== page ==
Seriously this week London is insane. Tonight there was a Bill Viola private view in a car park, another one revisiting Gerhard Richter’s Colour Charts, Andy Beckett and Mark Fisher at Goldsmiths talking about the bloody eighties, hours of other shit I’ve forgotten, and of course the opening of Fig-2 Week 41, my first encounter with the Danish artist known as FOS.

IMG_1346His name is Thomas Poulson. His name is Thomas Poulson. FOS has interlinked practices in art and design. Finland seems to have traditionally had the edge on cutting edge design, ie. arty chairs. Sweden gave us IKEA, which ain’t bad. But Denmark gave us LEGO, that beautiful intersection of colourful playfulness and pedagogic utility. Denmark also gave us FOS.

IMG_1350At what point does design become art? When it is impractical. As Oscar says, all art is quite useless. Design has always been the blue-collar aspirant less-regarded younger sibling to art that actually improves our lives rather than just takes the piss out of it. But there is a long conversation about art that has tried to go the other way (from art to design) and become useful.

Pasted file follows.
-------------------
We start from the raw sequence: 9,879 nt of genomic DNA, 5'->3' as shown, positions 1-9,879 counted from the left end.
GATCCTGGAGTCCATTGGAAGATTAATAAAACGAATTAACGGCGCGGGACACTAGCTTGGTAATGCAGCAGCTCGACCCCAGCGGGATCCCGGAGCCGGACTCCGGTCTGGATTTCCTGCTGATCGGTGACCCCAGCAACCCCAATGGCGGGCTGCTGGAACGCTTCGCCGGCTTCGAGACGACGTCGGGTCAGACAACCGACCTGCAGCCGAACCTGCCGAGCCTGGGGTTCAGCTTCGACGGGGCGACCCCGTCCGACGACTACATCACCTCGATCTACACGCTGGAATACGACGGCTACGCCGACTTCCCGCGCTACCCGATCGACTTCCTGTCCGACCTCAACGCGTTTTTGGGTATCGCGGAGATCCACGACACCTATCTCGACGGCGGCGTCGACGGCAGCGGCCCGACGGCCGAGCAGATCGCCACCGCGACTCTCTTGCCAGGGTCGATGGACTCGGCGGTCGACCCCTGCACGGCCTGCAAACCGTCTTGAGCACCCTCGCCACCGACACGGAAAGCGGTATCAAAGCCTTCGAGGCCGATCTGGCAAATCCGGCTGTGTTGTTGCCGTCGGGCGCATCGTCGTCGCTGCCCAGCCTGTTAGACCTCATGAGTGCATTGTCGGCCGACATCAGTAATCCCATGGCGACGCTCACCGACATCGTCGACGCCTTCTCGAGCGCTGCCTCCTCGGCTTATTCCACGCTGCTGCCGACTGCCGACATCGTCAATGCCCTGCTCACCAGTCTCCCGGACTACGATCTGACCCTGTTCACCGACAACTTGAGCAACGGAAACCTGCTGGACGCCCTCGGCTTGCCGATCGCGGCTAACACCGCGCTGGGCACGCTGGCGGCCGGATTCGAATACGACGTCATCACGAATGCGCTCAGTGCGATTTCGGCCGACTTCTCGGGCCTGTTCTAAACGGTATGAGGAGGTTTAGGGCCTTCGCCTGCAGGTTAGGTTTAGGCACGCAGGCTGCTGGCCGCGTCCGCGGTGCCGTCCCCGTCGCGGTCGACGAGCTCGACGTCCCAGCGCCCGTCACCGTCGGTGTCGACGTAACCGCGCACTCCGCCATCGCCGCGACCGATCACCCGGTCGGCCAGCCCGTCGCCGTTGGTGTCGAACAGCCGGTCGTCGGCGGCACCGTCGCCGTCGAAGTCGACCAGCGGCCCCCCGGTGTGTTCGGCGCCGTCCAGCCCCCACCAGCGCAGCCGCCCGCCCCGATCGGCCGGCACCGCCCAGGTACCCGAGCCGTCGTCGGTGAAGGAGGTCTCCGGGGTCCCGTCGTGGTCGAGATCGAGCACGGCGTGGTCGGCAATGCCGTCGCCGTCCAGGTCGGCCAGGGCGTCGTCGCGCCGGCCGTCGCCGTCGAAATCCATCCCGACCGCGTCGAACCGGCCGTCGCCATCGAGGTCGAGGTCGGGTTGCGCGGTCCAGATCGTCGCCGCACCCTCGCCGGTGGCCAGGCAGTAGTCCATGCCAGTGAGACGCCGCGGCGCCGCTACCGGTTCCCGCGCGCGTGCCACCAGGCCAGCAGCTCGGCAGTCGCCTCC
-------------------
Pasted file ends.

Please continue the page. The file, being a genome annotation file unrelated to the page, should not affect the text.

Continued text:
IMG_1349Carsten Höller’s Hayward show Decision recently sold itself on the practical application of interactive elements including helter skelter slides and 3D goggles. Which isn’t that useful, but it’s part of the interactivity zeitgeist. In Brian Eno’s John Peel lecture last week he vindicated the Thatcherite view that the arts should produce a financial proof of its worth while at the same time locking it down that art is anything we do that we don’t have to.

IMG_1360Maybe it’s not that poets want to be musicians and musicians poets, but that designers want to be artists and artists want to be designers. Steve Coogan points out in 24 Hour Party People in role as Tony Wilson, he says to designer Peter Saville who has produced a typically immaculate poster too late for the gig it was supposed to be advertising, “It looks fucking great actually – yeah, really nice. It’s beautiful – but useless. And as William Morris once said: “Nothing useless can be truly beautiful.””